Risk Level of Asthma and Chronic Obstructive Pulmonary Disease Through Design of an Intelligent Type-2 Fuzzy Expert System

Risk Level of Asthma and Chronic Obstructive Pulmonary Disease Through Design of an Intelligent Type-2 Fuzzy Expert System

Krishna Anand SundararamanVijayalakshmi Seerkalan Kalpana Rangarajan

Department of CSE, SNIST, Hyderabad 501 301, India

M. Tech. (IT), College of Engineering, Guindy, Chennai 600 025, India

Graduate Engineer Trainee, Schneider Electric, Bangalore 560 100, India

10 August 2019
16 October 2019
30 December 2019
| Citation



Diagnosis of Asthma during the early stages plays a primary role in providing effective medical treatment. Different opinions may be given by different doctors for a patient having the same set of symptoms. This opinion is based on the type or degree of the disorder. There can be scenarios where the same doctor may diagnose differently for two different patients having similar symptoms. Hence, it can be concluded that the thought process of a doctor is fuzzy in nature. In any medical field, accuracy of diagnosis is extremely important as it concerns the life of a patient. Besides, with increase in number of hospitals and staff, the amount of measured data is extremely huge. Off late, mistakes have tended to creep during recording of measurements. Mistakes include carelessness, inaccurate measurements and failure in recording take place from time to time. Taking these points into consideration, the focus of the work has shifted to providing an improvement in the accuracy levels of detection. In this connection, a Type-2 Fuzzy model has been designed. 


Type-2 fuzzy logic, expert systems, asthma, chronic obstructive pulmonary disease, uncertainty, user interface

1. Introduction

There are numerous expert systems that have been designed to diagnose the severity of Asthma. The amount of data to be worked with is exponentially large [1]. Most of these systems focus on certain set of parameters which are considered to be the key [2-4]. However, a large number of parameters have been ignored. For instance, the minor day-to-day symptoms which in turn could play a decent role have been omitted from further study. Also, in certain cases, spirometry test results have been overlooked in the diagnosis.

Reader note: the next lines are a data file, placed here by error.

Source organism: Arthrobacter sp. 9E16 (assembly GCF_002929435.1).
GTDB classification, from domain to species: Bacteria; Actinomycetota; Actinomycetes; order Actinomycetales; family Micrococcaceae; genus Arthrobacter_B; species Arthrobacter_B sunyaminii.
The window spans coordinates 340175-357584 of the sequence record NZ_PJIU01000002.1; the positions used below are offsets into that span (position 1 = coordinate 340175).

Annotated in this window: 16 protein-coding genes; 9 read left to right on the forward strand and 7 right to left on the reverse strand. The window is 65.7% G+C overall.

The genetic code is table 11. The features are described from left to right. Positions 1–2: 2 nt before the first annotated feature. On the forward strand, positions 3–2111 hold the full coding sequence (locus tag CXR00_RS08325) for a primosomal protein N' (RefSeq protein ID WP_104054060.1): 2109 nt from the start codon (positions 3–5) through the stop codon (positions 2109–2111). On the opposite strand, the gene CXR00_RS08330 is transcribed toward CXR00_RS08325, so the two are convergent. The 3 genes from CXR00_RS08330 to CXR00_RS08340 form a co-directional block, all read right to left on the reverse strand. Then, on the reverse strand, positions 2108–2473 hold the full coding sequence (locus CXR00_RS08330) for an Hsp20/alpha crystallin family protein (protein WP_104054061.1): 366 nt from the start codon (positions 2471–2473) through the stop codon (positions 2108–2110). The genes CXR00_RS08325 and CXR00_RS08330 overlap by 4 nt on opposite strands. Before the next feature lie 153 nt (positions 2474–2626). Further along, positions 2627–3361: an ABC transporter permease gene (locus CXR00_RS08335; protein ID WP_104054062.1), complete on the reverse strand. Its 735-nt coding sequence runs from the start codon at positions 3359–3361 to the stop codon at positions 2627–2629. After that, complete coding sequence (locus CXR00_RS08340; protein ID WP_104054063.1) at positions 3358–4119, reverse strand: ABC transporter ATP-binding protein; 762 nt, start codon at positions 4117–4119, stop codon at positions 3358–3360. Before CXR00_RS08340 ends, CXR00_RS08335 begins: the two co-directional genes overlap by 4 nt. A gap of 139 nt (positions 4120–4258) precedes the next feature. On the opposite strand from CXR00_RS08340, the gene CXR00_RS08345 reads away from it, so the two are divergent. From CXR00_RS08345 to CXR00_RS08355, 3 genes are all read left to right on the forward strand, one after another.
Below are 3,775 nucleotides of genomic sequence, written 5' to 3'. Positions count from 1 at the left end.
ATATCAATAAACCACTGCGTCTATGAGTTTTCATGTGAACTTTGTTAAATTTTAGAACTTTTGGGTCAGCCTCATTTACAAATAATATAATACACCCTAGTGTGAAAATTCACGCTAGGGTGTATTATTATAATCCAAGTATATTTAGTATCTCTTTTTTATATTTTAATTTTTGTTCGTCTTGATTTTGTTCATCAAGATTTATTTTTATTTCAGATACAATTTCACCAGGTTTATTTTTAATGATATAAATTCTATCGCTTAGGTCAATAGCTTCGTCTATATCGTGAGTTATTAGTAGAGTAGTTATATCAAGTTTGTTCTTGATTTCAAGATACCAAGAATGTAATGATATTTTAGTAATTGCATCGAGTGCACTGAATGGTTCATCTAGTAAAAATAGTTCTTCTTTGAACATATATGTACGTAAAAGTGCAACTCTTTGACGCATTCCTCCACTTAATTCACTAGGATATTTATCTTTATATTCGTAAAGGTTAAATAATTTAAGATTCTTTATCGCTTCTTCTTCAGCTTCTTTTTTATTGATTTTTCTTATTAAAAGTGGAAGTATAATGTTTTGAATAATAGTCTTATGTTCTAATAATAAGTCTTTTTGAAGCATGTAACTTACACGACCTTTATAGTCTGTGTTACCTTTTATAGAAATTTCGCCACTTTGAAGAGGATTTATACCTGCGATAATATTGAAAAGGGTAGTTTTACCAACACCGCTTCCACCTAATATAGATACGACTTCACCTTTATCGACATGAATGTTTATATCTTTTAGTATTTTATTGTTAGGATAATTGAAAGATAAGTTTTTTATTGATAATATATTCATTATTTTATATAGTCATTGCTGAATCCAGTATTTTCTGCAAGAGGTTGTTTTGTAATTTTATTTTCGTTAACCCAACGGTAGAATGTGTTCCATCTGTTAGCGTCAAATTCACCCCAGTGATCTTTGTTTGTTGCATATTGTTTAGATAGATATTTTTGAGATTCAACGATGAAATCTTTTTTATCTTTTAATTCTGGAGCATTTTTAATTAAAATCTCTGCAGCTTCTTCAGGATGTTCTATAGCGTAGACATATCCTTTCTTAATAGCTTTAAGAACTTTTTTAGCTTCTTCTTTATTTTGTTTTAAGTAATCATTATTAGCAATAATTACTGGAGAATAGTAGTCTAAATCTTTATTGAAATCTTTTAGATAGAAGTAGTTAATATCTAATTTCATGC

To make the system more effective, a Fuzzy expert System had been designed that takes into consideration wheeze, cough, age, frequency of smoking, gender, rate of respiration, fever, night time awakenings, Body Mass Index (BMI), difficulty in  speaking, usage of chemicals on a large scale near residence or place of work, pre-menstrual syndromes and chest tightness. Along with these factors, inference of severity of the disease is supported highly by the results obtained from the lung function tests conducted by the doctor.

Four intelligent controllers have been developed to perform detailed diagnosis. In turn, the complexity of the expert system has been reduced. Each controller takes into its system, a set of inputs (symptoms) and produces the severity of Asthma and Chronic Obstructive Pulmonary Disease (COPD) as output [5-7]. A membership function is drawn for each parameter that is considered as a part of the intelligent controller. Each controller has a set of rules to determine the severity of the symptoms and to produce an output corresponding to the patient’s knowledge on his symptoms. The intermediate results obtained from the four intelligent controllers are further validated along with spirometry results and non-fuzzy parameters to obtain the severity of the disease. Medication and general guidelines are provided based on the results obtained from the expert system. The results of the same have been published earlier.

With accurate diagnosis being the chief focus in Medical areas, enough emphasis is provided to push the accuracy levels towards 100%. Type-2 Fuzzy expert system goes a long way in achieving this purpose.

2. Literature Survey

The term Fuzzy logic was proposed by Lofti A. Zadeh in the year 1965. Unlike the classical set, which takes either true or false as its value, fuzzy set can have a truth value ranging between 0 and 1. Fuzzy logic is more human intuitionist as it depends on the degree of truth and thereby makes use of linguistic variables.

Type-2 Fuzzy Logic was introduced by Zadeh in the year 1975, which was further enhanced by Mendel and Karnik. When the system consists of noisy data, Type-2 Fuzzy Logic Sets can yield a better performance than Type-1 Fuzzy logic.